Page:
The founder and head of the American Association for Long Term Care Insurance is redoubling efforts to help consumers avoid some costly mistakes.
Among them: assuming their group coverage is a better deal than an individual plan (it often is not, especially for married couples), working with an agent who can only show one carrier (potentially ignoring companies that can offer better coverage for less money) and not taking advantage of their good health (carriers with stricter underwriting tend to have better value).
People on Medicare with supplementary insurance, known as Medigap, need to know that many in Congress are proposing that changes be made to their plans as part of a deficit reduction package.
The premise of the proposed changes is that those with Medigap coverage are more likely to use their Medicare benefits. Therefore, higher deductibles and co-pays will discourage unnecessary medical care.
This is an argument that is also sometimes made regarding standard health insurance. “If more people had high deductible health plans they would use less coverage”. This is true. However, it does absolutely nothing to address the underlying problem in Medicare, which is the high cost of health care. Putting seniors into situations where they will be less vigilant in pursuing care will only lead to more severe issues that cost more money. “A stitch in time saves nine.”
People have purchased Medigap coverage to be responsible – they wanted to have predictable health care costs at an age when incomes are largely fixed. In my opinion, that sort of prudence should be celebrated in America – not punished.
To learn more, go to www.protectmedigap.org
I recently had the pleasure of speaking with participants at the “Sandwiched” support group, facilitated by Amy Boulware. Mrs. Boulware is the Director of Social Services for the Chattanooga Jewish Community Federation of Greater Chattanooga.
“Sandwiched” refers to those who are simultaneously caring for their elderly parents while they are still contributing to or actively raising children. These special people have more on their plate than anyone should have to handle at one time and they are doing it with courage and grace.
I was pleased to share information about planning regarding their own future care. The participants were eager to ask questions and seemed excited at the possibility of their children being protected from the experience they were currently going through.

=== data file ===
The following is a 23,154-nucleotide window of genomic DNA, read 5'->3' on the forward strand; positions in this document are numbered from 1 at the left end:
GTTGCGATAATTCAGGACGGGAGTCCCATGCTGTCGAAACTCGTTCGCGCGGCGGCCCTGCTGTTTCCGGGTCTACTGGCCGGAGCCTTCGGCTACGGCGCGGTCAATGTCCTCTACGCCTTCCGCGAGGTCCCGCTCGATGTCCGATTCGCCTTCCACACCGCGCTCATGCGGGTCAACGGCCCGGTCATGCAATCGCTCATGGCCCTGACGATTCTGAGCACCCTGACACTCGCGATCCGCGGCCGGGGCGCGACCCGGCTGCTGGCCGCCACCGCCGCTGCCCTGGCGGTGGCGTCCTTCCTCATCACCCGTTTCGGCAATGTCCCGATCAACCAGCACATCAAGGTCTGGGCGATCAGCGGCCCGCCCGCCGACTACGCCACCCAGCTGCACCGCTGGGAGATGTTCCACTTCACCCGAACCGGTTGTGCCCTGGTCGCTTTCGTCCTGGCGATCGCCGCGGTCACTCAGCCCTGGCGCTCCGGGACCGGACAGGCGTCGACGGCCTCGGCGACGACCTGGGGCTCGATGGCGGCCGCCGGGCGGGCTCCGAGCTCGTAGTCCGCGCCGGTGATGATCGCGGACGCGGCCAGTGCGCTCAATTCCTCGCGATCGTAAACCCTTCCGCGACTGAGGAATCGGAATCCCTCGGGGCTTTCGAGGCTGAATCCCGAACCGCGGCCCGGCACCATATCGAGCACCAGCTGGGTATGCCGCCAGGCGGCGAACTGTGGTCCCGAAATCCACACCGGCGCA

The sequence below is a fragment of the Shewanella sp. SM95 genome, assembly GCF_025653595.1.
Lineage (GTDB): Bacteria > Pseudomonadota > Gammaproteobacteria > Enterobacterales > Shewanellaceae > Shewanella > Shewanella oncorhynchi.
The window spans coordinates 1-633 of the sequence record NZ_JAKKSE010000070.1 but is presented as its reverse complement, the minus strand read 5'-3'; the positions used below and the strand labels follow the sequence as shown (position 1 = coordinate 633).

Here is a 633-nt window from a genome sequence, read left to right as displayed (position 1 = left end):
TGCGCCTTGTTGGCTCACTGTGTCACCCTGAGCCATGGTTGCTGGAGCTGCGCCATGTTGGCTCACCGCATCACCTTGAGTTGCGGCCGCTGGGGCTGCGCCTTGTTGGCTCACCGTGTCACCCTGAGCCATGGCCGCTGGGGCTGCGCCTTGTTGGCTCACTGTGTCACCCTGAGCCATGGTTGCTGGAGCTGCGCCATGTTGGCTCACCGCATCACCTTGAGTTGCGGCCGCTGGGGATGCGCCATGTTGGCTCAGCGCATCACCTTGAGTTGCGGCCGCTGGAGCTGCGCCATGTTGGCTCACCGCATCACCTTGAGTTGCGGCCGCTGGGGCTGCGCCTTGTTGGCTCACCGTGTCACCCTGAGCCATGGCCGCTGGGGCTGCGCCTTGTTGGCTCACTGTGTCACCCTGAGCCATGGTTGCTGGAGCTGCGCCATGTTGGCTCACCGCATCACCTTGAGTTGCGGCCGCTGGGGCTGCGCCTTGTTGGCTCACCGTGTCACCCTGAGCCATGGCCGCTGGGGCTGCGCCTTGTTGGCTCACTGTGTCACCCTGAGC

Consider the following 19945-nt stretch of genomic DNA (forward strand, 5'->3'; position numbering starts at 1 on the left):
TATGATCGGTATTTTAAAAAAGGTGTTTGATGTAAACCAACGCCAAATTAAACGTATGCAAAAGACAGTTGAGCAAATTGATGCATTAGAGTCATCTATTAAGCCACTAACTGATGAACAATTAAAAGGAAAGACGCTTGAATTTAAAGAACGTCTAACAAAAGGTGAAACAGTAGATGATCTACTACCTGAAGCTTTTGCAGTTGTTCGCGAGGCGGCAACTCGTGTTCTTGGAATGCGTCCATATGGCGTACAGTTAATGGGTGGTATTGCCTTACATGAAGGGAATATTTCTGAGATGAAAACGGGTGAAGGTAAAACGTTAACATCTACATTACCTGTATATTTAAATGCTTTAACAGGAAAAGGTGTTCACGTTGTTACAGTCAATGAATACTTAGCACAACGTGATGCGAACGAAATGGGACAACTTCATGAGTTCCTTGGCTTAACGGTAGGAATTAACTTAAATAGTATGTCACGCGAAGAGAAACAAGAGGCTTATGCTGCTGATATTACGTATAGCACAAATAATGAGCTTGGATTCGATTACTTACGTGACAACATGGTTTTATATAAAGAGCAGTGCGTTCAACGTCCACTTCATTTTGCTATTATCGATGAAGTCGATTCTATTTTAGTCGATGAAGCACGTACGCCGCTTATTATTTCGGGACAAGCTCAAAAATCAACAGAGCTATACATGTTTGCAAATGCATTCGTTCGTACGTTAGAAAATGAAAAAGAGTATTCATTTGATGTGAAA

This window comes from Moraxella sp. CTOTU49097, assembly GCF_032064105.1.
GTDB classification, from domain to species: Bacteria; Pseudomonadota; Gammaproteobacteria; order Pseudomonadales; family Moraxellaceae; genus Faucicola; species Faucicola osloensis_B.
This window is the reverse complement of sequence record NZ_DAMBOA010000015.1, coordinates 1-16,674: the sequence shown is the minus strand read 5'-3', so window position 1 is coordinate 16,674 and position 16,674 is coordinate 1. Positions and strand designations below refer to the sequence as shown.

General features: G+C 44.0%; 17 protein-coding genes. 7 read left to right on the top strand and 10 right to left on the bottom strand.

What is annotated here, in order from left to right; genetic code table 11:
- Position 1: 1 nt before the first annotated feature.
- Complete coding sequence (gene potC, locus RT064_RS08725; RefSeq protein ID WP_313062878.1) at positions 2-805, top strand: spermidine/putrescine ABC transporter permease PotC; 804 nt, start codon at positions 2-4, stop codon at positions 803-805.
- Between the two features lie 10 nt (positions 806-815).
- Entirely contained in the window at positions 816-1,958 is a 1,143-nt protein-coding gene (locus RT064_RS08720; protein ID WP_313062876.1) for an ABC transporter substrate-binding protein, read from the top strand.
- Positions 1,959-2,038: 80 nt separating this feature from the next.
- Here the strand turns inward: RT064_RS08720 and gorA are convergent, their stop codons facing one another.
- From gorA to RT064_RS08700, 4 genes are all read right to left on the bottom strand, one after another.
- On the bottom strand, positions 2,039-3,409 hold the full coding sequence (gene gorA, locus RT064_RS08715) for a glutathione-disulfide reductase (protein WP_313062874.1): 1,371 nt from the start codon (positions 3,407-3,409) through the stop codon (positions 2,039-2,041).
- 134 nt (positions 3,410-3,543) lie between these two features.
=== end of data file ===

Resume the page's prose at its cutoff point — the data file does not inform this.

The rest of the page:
Thanks, Amy, for your great work in the community and I hope to be made available in the future!
As we were setting up our information booth for the opening ceremonies, I paused as a group of senior athletes gathered around, pushing the wheelchair of a fellow athlete proudly holding the olympic torch. It was a heartening reminder of the olympic spirit that can live in us all, young and old alike.
Gail and I were pleased to share information on long term care planning with these inspiring seniors. They showed appreciation for the possibility of pursuing their athletic potential with the confidence – knowing they will be able to maintain their lifestyle and independence, regardless of their future health.
Hats off to you!
-Jason L. Hillner, CLTC
Earlier this month, a group of long term care insurance specialists gathered in Chattanooga for a weekend of professional development. Jason Hillner, CLTC was pleased to be asked to share his knowledge of the CLASS (Community Living Assistance and Supportive Services) provision of the Health Care Bill of 2010.
CLASS will provide for a voluntary federal long term care insurance program. This will allow for coverage for people below the federal poverty level to get coverage for $5/month and for those with very significant health issues to be covered, as well. While the premium for non-indigent workers are expected to be higher than private LTC insurance, CLASS does provide an interesting opportunity for these special groups.
Yesterday I visited Southern Heritage, an assisted living community in East Ridge, Tennessee, tucked away on a quiet, residential cul-de-sac.
The director, Becky Sullivan, was gracious to take me on a tour of their common areas and well-appointed apartment homes. She also told me about her twelve years with Southern Heritage, virtually unheard of among local senior care directors. I was struck by the home-like atmosphere of the community, its small size and the sociableness of its residents. I also took note of its novel pricing schedule, providing a listing of services at a single, bundled flat rate.
For more information, contact Becky at (423) 490-0119.
Wishing all of our Jewish friends a sweet and happy new year. May 5770 bring peace and prosperity to your family. A Special “shout out” goes to my fellow choir members, Mizpah Academy students, and 5th grade students at the Chattanooga Jewish Congregational Religious school. Shana Tova!
– Jason L. Hillner, CLTC